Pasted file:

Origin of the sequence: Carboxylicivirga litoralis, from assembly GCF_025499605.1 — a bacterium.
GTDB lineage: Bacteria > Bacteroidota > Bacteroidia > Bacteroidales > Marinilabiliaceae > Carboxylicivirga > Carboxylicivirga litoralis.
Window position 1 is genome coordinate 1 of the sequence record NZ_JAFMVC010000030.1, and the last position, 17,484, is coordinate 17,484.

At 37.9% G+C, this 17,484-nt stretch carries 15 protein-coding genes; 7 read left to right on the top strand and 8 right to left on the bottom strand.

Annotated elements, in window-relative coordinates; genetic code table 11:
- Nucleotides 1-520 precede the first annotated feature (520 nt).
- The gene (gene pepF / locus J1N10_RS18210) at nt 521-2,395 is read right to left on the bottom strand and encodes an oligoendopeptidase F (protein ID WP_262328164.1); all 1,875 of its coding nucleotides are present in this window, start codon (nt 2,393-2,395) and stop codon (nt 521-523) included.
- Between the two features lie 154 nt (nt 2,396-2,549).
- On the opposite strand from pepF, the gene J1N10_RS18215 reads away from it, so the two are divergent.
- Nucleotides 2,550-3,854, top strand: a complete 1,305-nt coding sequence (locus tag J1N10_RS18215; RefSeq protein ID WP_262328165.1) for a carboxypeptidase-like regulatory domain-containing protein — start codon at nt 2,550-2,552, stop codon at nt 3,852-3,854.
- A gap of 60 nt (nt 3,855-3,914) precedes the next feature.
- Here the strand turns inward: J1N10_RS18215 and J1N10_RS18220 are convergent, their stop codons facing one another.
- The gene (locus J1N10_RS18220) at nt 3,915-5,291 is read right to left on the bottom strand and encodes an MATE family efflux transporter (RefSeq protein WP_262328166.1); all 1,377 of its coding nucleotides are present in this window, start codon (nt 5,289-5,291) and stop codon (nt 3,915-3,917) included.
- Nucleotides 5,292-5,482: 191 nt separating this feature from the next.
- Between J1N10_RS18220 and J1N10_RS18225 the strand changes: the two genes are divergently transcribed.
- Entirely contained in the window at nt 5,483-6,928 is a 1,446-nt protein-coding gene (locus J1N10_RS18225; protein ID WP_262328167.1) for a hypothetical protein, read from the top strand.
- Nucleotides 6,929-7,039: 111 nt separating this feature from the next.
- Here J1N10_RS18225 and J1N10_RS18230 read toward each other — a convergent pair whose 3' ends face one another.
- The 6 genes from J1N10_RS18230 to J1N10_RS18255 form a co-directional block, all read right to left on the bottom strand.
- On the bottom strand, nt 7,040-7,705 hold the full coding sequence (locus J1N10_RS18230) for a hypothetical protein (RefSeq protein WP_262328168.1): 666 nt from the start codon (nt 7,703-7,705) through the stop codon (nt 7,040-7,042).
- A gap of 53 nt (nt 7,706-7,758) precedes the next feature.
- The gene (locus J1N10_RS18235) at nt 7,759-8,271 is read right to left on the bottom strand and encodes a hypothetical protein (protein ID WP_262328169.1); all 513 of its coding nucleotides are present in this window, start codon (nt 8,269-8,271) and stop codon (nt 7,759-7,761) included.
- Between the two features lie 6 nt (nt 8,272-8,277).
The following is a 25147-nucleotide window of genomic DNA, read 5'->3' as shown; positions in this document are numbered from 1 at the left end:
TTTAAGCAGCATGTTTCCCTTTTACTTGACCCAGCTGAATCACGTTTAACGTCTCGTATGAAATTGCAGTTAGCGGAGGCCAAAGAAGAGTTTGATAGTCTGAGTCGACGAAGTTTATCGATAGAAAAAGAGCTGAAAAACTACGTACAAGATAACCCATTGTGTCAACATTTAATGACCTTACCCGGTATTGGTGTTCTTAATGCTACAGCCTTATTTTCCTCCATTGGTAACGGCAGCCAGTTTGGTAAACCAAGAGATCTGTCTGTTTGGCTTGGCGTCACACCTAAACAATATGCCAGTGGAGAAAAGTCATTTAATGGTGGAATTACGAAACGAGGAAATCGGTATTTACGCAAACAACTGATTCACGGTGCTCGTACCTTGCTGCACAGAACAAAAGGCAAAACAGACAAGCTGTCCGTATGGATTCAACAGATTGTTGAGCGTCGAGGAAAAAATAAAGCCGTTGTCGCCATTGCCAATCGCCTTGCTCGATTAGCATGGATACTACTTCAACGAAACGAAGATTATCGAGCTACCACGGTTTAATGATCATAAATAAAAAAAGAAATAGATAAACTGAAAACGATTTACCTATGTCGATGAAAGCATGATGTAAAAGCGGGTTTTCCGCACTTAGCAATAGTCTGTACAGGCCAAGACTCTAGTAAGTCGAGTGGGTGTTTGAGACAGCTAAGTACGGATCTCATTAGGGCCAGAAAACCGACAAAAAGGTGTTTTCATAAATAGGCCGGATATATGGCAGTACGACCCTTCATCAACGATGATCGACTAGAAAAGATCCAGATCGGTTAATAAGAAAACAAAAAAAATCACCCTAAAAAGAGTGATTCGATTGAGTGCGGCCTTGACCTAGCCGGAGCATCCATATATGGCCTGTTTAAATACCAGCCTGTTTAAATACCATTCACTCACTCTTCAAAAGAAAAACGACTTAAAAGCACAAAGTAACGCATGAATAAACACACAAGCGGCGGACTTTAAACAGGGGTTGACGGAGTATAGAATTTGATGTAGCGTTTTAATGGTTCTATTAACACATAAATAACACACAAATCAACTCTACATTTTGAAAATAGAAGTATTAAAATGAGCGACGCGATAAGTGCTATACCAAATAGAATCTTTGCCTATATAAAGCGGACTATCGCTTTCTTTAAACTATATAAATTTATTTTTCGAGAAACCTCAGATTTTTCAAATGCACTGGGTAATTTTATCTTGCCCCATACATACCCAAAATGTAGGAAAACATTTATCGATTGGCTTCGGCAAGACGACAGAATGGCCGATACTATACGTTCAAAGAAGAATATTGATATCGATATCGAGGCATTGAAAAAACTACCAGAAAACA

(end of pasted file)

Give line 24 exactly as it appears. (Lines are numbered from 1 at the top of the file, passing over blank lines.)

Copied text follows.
The following is a 25147-nucleotide window of genomic DNA, read 5'->3' as shown; positions in this document are numbered from 1 at the left end: